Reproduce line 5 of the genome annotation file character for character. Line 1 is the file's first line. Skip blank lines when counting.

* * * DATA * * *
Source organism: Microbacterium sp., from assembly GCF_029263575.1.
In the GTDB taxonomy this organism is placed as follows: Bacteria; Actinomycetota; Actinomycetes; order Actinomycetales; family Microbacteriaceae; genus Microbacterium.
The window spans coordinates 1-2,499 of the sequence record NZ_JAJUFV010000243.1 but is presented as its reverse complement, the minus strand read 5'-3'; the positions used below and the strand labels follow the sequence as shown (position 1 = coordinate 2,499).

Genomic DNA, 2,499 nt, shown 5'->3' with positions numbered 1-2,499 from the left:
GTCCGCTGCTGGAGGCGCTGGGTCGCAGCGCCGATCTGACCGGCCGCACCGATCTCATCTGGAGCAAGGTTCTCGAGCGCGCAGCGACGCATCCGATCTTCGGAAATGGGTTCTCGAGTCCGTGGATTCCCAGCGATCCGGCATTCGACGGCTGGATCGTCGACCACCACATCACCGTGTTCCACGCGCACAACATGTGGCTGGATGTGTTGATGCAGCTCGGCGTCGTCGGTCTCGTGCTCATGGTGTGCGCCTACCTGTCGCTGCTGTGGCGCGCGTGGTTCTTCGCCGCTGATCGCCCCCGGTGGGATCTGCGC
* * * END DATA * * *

GTCCGCTGCTGGAGGCGCTGGGTCGCAGCGCCGATCTGACCGGCCGCACCGATCTCATCTGGAGCAAGGTTCTCGAGCGCGCAGCGACGCATCCGATCTTCGGAAATGGGTTCTCGAGTCCGTGGATTCCCAGCGATCCGGCATTCGACGGCTGGATCGTCGACCACCACATCACCGTGTTCCACGCGCACAACATGTGGCTGGATGTGTTGATGCAGCTCGGCGTCGTCGGTCTCGTGCTCATGGTGTGCGCCTACCTGTCGCTGCTGTGGCGCGCGTGGTTCTTCGCCGCTGATCGCCCCCGGTGGGATCTGCGC